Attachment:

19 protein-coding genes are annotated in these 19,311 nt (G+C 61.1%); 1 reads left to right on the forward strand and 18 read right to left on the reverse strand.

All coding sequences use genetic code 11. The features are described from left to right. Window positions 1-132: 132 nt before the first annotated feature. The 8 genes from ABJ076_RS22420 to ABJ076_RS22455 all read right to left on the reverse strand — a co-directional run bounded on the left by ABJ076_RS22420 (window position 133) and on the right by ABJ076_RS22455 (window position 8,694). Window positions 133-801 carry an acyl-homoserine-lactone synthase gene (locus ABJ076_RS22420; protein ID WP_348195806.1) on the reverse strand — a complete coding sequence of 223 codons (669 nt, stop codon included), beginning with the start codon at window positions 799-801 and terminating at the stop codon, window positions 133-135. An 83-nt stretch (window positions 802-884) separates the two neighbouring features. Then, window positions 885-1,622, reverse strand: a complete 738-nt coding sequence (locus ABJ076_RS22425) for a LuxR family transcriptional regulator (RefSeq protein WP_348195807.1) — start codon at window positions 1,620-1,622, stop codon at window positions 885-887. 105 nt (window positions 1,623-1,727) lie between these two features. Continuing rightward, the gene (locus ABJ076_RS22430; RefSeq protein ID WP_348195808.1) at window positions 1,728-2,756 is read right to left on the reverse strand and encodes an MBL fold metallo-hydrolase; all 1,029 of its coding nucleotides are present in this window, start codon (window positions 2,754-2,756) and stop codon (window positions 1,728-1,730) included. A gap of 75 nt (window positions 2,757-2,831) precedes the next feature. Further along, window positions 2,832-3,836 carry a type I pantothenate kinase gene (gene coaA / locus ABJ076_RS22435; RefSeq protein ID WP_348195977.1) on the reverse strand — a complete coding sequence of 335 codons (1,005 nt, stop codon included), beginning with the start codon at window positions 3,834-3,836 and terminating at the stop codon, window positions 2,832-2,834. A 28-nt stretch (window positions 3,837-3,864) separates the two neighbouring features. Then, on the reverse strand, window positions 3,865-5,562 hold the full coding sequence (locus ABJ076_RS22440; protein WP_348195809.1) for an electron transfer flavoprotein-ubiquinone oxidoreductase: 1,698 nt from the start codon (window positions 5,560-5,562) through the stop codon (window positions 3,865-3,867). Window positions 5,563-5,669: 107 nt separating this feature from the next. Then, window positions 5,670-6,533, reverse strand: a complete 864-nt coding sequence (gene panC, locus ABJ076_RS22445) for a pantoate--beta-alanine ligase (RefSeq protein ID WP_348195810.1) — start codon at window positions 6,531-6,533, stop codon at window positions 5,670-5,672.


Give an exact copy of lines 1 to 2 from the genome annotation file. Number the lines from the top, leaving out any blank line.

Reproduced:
19 protein-coding genes are annotated in these 19,311 nt (G+C 61.1%); 1 reads left to right on the forward strand and 18 read right to left on the reverse strand.

All coding sequences use genetic code 11. The features are described from left to right. Window positions 1-132: 132 nt before the first annotated feature. The 8 genes from ABJ076_RS22420 to ABJ076_RS22455 all read right to left on the reverse strand — a co-directional run bounded on the left by ABJ076_RS22420 (window position 133) and on the right by ABJ076_RS22455 (window position 8,694). Window positions 133-801 carry an acyl-homoserine-lactone synthase gene (locus ABJ076_RS22420; protein ID WP_348195806.1) on the reverse strand — a complete coding sequence of 223 codons (669 nt, stop codon included), beginning with the start codon at window positions 799-801 and terminating at the stop codon, window positions 133-135. An 83-nt stretch (window positions 802-884) separates the two neighbouring features. Then, window positions 885-1,622, reverse strand: a complete 738-nt coding sequence (locus ABJ076_RS22425) for a LuxR family transcriptional regulator (RefSeq protein WP_348195807.1) — start codon at window positions 1,620-1,622, stop codon at window positions 885-887. 105 nt (window positions 1,623-1,727) lie between these two features. Continuing rightward, the gene (locus ABJ076_RS22430; RefSeq protein ID WP_348195808.1) at window positions 1,728-2,756 is read right to left on the reverse strand and encodes an MBL fold metallo-hydrolase; all 1,029 of its coding nucleotides are present in this window, start codon (window positions 2,754-2,756) and stop codon (window positions 1,728-1,730) included. A gap of 75 nt (window positions 2,757-2,831) precedes the next feature. Further along, window positions 2,832-3,836 carry a type I pantothenate kinase gene (gene coaA / locus ABJ076_RS22435; RefSeq protein ID WP_348195977.1) on the reverse strand — a complete coding sequence of 335 codons (1,005 nt, stop codon included), beginning with the start codon at window positions 3,834-3,836 and terminating at the stop codon, window positions 2,832-2,834. A 28-nt stretch (window positions 3,837-3,864) separates the two neighbouring features. Then, on the reverse strand, window positions 3,865-5,562 hold the full coding sequence (locus ABJ076_RS22440; protein WP_348195809.1) for an electron transfer flavoprotein-ubiquinone oxidoreductase: 1,698 nt from the start codon (window positions 5,560-5,562) through the stop codon (window positions 3,865-3,867). Window positions 5,563-5,669: 107 nt separating this feature from the next. Then, window positions 5,670-6,533, reverse strand: a complete 864-nt coding sequence (gene panC, locus ABJ076_RS22445) for a pantoate--beta-alanine ligase (RefSeq protein ID WP_348195810.1) — start codon at window positions 6,531-6,533, stop codon at window positions 5,670-5,672.